There are few things in the investment world more entertaining to read than letters from Carl Icahn. Be it fights with management at Yahoo!
Icahn's latest victim is Amylin Pharmaceuticals
The billionaire investor wants to get his slate of five directors onto the board and says it's "ludicrous and arrogant" for Cook to fight him. Look in the mirror, buddy; it seems a little ludicrous and arrogant to think that Cook wouldn't fight the nominations.
Granted, it's not like Cook has a great track record of bringing in shareholder value -- shares have fallen by as much as 88% over the last year and a half -- but not all of that is Cook's fault. Reports of pancreatitis linked to Amylin's diabetes drug Byetta took the wind out of the stock's sails.
Icahn's main complaint seems to be that Amylin is spending too much money marketing the drug, but that seems shortsighted on Icahn's part. The value of Amylin is wrapped up in once-weekly Byetta, which Amylin and marketing partner Eli Lilly
Icahn's plan to renegotiate Amylin's marketing deal with Eli Lilly could help the company become cash flow positive at this point, but at what cost? Any paltry royalty that Eli Lilly would be willing to give Amylin to take on all the marketing expenses now will be carried forward into the future when once-weekly Byetta could become a blockbuster. Potentially giving away the farm seems like a bad long-term strategy, especially since Amylin has enough cash to get through the FDA approval of once-weekly Byetta.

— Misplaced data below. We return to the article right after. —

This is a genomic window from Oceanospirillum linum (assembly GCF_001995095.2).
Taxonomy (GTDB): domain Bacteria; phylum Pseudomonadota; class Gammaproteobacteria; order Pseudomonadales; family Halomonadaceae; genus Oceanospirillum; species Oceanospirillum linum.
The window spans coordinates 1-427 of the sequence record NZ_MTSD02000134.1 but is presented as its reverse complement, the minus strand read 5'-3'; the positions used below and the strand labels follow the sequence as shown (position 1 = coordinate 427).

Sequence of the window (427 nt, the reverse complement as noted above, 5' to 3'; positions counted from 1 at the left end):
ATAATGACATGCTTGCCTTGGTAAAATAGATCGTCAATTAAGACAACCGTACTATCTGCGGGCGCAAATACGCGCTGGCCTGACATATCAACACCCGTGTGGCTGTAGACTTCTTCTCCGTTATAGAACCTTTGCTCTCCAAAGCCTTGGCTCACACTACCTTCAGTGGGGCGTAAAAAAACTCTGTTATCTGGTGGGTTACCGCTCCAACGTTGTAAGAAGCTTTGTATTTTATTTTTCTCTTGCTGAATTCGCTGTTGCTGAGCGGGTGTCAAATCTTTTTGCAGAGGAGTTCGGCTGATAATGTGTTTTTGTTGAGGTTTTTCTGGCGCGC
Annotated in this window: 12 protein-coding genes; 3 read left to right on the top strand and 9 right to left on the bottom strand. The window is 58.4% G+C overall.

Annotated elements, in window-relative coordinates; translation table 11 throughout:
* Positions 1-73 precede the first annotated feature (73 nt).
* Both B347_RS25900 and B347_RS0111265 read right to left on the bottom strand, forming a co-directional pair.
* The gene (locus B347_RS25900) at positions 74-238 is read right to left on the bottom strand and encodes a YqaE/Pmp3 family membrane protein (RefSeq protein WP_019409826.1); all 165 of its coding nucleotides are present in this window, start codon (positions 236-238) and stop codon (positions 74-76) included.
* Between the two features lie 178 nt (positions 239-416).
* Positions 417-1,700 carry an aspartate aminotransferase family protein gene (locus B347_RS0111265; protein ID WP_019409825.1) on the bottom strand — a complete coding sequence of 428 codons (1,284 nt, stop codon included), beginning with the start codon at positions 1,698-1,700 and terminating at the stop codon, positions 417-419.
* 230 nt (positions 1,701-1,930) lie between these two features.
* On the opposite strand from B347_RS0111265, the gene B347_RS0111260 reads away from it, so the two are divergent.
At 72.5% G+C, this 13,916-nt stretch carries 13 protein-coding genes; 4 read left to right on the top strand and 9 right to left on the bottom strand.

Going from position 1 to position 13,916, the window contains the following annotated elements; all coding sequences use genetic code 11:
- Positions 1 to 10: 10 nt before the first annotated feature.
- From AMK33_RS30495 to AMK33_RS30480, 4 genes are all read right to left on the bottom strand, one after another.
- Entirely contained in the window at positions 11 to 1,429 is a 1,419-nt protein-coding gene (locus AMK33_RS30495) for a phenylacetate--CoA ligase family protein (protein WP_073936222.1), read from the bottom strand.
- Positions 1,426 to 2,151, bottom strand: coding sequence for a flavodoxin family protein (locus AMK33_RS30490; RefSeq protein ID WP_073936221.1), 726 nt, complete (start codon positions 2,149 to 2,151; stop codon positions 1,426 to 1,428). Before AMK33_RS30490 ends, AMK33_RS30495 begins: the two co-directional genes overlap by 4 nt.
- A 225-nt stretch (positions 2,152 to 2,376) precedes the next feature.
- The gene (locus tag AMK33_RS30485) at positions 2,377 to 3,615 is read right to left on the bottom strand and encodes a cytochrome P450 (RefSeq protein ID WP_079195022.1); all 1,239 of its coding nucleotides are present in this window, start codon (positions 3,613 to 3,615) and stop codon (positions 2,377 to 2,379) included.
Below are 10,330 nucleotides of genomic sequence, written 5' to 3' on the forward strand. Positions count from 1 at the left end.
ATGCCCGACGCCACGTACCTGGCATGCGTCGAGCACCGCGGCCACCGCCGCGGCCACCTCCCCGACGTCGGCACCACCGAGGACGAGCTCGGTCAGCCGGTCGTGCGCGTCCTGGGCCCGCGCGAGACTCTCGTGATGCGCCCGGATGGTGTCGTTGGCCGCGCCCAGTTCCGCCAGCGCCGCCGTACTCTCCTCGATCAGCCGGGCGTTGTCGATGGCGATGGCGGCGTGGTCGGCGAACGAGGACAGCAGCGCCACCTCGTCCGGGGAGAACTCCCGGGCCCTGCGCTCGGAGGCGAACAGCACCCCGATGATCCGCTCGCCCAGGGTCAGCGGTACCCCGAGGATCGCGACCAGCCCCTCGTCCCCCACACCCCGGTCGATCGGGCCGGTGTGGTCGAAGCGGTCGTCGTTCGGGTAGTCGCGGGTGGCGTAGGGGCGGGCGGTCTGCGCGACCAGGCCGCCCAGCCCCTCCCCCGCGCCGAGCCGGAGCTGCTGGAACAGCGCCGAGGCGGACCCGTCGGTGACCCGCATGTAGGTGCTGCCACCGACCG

Icahn certainly has company in his desire to shake things up. Another major shareholder, Eastbourne Capital, also nominated a slate of five directors to the board, and co-founder Howard Greene has called for the ouster of Cook.
The annual meeting sure is going to be an interesting one. Shareholders need to make their own decision, and maybe a shake-up is what Amylin needs, but they should vote in board members who can look out for Amylin's long-term potential. The company isn't likely to be an overnight turnaround story.
Fool contributor Brian Orelli, Ph.D., hopes to one day see a "your mama" joke in one of Icahn's letters. He doesn't own shares of any company mentioned in this article. The Fool's disclosure policy likes to trash-talk the lawyers.